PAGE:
Neanderthals created specialised bone tools

BERLIN: Scientists have found that bone tools and artifacts thought to be the first evidence of modern humans in Europe, were actually made by Neanderthals — our closest extinct human relatives.

Neanderthals created specialised bone tools

Photo source: Thinkstock

Berlin

Scientists have found that bone tools and artifacts thought to be the first evidence of modern humans in Europe, were actually made by Neanderthals — our closest extinct human relatives.

Using ancient protein analysis, researchers confirmed the disputed origins of bone fragments that were found in France.

Led by the Max Planck Institute (MPI) for Evolutionary Anthropology in Germany, researchers set out to settle the debate as to whether hominin remains in an archaeological site in France, date to Neanderthal ancestry or whether they indicate the first evidence of modern humans in Europe.

Known as the Chatelperronian industry due to numerous artifacts and body ornaments found in this area of central France and northern Spain, the area is critical to the debate regarding the extent of Neanderthal cognition, their replacement by modern humans and eventual extinction.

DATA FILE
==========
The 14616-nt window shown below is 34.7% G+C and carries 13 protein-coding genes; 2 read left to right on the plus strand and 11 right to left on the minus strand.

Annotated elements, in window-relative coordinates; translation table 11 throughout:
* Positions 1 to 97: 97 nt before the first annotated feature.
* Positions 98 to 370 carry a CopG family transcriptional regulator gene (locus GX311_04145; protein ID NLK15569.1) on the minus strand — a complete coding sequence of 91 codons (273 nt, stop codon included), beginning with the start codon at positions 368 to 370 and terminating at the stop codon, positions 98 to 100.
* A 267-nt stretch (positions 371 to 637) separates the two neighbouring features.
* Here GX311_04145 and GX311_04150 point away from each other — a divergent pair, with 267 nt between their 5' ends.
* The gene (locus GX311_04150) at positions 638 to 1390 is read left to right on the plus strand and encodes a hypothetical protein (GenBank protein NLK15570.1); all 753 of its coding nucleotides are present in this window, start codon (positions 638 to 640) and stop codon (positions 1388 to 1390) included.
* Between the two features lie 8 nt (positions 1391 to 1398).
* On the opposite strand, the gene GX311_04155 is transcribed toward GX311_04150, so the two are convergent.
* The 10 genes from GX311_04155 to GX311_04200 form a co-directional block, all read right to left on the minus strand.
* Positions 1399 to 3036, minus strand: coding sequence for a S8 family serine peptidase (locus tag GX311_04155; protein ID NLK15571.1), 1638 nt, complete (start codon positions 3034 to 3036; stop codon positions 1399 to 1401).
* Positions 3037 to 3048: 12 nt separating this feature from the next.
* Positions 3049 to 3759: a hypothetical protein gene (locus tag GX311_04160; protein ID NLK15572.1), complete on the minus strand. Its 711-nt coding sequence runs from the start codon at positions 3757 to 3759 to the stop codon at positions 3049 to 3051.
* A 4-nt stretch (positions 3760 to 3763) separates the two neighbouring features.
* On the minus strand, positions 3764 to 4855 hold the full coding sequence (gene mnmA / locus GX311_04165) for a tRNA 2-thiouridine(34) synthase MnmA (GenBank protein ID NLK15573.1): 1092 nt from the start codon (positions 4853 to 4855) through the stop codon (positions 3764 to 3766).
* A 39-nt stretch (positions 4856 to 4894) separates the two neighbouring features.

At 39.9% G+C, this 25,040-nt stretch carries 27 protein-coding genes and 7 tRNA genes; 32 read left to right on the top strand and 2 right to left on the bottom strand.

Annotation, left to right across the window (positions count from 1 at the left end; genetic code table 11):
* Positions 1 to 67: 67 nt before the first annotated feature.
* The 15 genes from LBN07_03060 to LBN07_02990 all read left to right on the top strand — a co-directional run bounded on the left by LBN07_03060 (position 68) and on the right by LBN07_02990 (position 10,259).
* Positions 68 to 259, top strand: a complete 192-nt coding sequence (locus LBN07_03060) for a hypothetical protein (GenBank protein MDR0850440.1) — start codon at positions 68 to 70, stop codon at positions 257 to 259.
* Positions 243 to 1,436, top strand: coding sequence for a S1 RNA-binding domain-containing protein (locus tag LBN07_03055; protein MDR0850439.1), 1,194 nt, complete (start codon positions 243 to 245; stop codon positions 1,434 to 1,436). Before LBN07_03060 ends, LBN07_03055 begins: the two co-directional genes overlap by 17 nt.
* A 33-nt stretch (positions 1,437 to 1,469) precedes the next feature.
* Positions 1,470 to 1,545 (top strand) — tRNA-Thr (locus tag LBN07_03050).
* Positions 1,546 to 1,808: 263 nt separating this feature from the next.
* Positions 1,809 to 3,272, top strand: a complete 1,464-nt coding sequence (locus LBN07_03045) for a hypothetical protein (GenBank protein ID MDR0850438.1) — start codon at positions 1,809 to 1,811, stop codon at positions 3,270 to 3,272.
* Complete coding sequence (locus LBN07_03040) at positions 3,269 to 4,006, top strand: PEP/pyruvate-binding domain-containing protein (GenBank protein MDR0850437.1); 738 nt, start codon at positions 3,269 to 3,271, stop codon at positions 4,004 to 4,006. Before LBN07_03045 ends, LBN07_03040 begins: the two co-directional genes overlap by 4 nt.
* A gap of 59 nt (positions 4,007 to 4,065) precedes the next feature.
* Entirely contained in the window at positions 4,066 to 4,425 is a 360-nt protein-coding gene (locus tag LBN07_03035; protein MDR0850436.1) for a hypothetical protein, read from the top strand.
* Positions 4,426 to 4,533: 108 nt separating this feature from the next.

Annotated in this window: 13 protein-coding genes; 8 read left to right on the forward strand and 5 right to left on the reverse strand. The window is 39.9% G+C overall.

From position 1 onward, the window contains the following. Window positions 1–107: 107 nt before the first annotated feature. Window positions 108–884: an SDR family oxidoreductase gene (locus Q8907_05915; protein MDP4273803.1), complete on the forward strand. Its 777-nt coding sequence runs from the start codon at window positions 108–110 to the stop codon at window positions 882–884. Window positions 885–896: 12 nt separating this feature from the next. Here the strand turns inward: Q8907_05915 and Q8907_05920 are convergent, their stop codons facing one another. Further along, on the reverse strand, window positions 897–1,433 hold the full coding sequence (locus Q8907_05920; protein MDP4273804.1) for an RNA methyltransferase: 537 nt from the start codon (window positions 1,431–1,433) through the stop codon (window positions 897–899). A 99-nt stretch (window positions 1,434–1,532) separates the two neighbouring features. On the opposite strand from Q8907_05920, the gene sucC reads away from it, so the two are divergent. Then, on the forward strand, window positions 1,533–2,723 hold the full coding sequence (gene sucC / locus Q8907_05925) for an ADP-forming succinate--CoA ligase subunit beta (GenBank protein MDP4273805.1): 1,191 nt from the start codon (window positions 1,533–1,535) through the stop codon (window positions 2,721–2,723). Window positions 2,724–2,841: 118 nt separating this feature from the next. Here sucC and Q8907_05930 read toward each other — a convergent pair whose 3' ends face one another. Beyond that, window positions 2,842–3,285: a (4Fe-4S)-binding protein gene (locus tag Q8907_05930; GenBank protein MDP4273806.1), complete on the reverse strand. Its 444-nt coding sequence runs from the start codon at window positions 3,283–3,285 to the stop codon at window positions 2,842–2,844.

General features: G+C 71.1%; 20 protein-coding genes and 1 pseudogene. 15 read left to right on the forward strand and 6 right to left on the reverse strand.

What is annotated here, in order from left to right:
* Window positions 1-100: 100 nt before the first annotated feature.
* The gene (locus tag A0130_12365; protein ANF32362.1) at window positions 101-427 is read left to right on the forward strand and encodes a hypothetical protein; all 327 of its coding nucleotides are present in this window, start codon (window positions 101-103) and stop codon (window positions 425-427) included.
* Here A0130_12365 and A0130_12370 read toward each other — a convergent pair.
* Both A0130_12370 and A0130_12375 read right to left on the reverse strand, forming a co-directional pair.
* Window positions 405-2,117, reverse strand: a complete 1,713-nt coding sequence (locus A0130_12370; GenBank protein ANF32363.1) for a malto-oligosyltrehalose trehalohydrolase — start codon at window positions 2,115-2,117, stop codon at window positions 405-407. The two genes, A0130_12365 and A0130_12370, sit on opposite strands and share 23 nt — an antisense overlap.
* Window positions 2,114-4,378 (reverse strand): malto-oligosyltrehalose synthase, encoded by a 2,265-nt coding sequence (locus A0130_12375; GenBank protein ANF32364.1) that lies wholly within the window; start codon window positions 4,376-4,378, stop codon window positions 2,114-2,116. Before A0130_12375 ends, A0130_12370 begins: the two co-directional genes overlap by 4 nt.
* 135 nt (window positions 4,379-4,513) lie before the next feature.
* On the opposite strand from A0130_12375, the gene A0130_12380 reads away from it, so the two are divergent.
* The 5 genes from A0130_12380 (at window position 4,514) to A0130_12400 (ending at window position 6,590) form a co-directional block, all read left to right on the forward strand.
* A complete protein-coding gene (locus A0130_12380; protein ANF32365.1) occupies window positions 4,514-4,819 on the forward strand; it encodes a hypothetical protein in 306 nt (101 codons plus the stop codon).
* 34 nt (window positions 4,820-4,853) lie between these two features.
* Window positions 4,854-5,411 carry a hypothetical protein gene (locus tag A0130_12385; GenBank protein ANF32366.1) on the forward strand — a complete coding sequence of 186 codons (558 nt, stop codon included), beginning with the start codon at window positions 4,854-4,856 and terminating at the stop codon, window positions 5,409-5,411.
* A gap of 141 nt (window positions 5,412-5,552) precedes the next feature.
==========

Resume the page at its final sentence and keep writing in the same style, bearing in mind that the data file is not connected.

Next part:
The exact biological nature of the Chatelperronian people has previously been disputed, with no direct molecular data for a Neanderthal association obtained.

However, using peptide mass fingerprinting for rapid, low-cost detection of hominin remains, the team identified 28 additional hominin specimens among previously unidentifiable bone fragments at the Grotte du Renne site in France.

It is thought the bone fragments most likely represent the remains of a single, immature, breastfed individual, with radiocarbon dating being fully consistent with its direct association to Neanderthal ancestry.

"For the first time, this research demonstrates the effectiveness of recent developments in ancient protein amino acid analysis and radiocarbon dating to discriminate between Late Pleistocene clades," said Professor Matthew Collins, from the University of York in the UK.

"To identify proteins related to specific developmental stages of bone formation highlights one of the main strengths of this new analysis, especially in a multi-disciplinary context," said Collins.

"These methods open up new avenues of research throughout Late Pleistocene contexts in which hominin remains are scarce and where the biological nature of remains is unclear due to ancient DNA not being preserved," he said.

This represents a significant advance in palaeoproteomic phylogenetics and is of direct relevance to our understanding of hominin evolution, researchers said.

"To differentiate between modern humans, Neanderthals and Denisovans on the basis of ancient protein research provides really exciting opportunities for future research into the origins of our and their evolutionary history," said Frido Welker from MPI. — PTI

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